A pain in the posterior

The riders were up and at ‘em just after 6 am, eager to begin a new day.  It was the final day of the ride, and everyone began to clean up camp and prepare to depart for the final time. The campgrounds in Gilbert ended up being a great find. It was the perfect home base for Teams 1 and 2, as it offered excellent access near the mid-point of the Mesabi Trail. The campground was clean, and the camp hosts were a friendly couple. Matt also worked on preparing a breakfast of French toast (using raisin bread which was an excellent touch), bacon, and sausage. The food was consumed in short order, and work continued to clean up and get ready to head to Carleton, MN, to ride on the Munger Trail south towards Hinckley.  

The last time we rode the Munger Trail was back in 2015, and we all agreed there’s no need to ride it ever again. At least until they re-pave it in its entirety. It is not an exaggeration to state that every 20-30 feet of the entire 70 miles of Munger Trail, there were large cracks in the asphalt surface that had widened and created significant bumps. These types of cracks are probably not a big deal if you’re riding a mountain bike, but on a road bike every one of these bumps is jarring from your butt, up your spine, through your head, down your chest, and out your hands. And to do this over and over and over, mile after mile, became an ultimate test of stamina, pain tolerance, and endurance. Justin had about a 10-mile head start on the other riders, as they both had work calls to take before riding. The only planned stop between Carleton and Hinckley was Moose Lake, and seeing the mother ship was a welcome sight. After a brief rest and a session of venting to Matt about how brutal the trail was, Justin continued on his way.   The trail disappeared in Moose Lake and there was a sign indicating it began on the other side of downtown. So, Justin rode through town and got to the other side and could not locate the trail. He asked a construction worker, who coincidentally was working on building a bike trail through town, where to catch the Munger Trail southward. The worker was nice enough and gave Justin directions, which led him 2 miles in the wrong direction to a gravel bike trail. Justin rode back 2 more miles, grumbling under his breath before locating the trail using Google, which he told himself he should have done in the first place!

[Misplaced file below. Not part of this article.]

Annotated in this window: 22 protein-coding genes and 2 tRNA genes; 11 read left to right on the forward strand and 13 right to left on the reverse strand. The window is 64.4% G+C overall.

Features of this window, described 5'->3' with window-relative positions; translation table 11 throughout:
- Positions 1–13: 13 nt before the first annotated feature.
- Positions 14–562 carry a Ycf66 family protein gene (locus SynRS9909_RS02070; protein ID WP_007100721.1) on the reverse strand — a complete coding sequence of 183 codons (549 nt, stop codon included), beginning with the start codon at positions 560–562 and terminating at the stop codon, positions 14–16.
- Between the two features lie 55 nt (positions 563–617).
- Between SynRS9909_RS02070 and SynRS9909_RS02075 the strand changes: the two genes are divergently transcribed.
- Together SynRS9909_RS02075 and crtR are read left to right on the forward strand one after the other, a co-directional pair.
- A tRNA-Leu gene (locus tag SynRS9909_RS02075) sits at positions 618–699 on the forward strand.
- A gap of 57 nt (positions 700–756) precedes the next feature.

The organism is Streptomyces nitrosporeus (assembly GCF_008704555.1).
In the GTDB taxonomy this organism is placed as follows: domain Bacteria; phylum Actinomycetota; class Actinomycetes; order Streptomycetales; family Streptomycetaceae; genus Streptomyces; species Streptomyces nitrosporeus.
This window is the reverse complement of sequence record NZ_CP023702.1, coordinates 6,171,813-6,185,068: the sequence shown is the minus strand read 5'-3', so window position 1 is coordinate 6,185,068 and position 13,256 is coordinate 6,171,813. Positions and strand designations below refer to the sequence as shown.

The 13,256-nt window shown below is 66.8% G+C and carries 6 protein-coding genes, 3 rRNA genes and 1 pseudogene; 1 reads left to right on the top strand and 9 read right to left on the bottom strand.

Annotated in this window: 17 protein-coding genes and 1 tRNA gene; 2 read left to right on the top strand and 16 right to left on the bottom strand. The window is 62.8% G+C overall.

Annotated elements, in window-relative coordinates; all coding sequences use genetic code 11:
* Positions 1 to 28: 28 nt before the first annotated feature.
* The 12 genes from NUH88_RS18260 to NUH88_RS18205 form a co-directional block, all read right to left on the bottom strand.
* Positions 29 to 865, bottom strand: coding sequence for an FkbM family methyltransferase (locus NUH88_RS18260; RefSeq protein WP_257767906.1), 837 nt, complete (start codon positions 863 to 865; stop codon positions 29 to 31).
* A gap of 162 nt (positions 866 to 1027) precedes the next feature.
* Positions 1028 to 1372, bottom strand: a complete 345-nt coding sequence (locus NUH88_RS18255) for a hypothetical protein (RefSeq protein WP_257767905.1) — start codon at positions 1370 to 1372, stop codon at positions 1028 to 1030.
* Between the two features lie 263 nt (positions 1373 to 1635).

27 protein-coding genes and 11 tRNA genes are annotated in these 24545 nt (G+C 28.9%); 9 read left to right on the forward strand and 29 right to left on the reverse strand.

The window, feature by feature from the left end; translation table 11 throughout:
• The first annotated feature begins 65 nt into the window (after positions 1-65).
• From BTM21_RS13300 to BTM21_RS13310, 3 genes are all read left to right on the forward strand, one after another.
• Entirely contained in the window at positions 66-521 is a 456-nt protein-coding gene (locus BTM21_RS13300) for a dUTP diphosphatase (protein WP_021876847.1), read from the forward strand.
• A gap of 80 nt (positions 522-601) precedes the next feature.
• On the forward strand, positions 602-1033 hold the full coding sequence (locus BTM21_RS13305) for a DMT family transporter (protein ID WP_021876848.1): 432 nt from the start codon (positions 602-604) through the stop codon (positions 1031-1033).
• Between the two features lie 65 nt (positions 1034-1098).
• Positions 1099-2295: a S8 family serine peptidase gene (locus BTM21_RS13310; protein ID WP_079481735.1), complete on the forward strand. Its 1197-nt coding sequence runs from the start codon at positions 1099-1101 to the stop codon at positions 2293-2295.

The ride from Moose Lake to Hinckley was going to be 32 miles, and though Justin knew he didn’t need 32 miles to finish his 300km, he wanted to do it anyway. That is until about 10 more miles of going over those cracks. So, it was a welcome sight to see the mother ship parked in Finlayson. And wouldn’t you know it, as Justin pulled off the trail at Finlayson, his odometer clicked 186.5 miles (300 km). He took it as a sign it was ok to call it quits. Matt informed Justin that Kyle and John both had conference calls and would not be able to make it to Hinckley, so they had arranged to stop at Finlayson. There was no need to convince Justin any further. Soon after, John and Kyle appeared, and there was great celebration. As well as general commiserating about the poor condition of the trail. The boys got cleaned up and the mother ship proceeded directly to the Hinckley Dairy Queen. Thanks to Kids ‘n Kinship for the gift card; it was a perfect end to a great ride! Many thanks to Matt for supporting us for 3 days and putting up with our sarcastic marks, as well as for bringing his positive attitude and humor. Despite the long days of riding, we had a great time, and we were so pleased to see the email while we were riding that donations are over $36,000. Thanks to Merchants Bank for being the title sponsor since the beginning, their partnership has been amazing.  

See you all on the trail in 2023!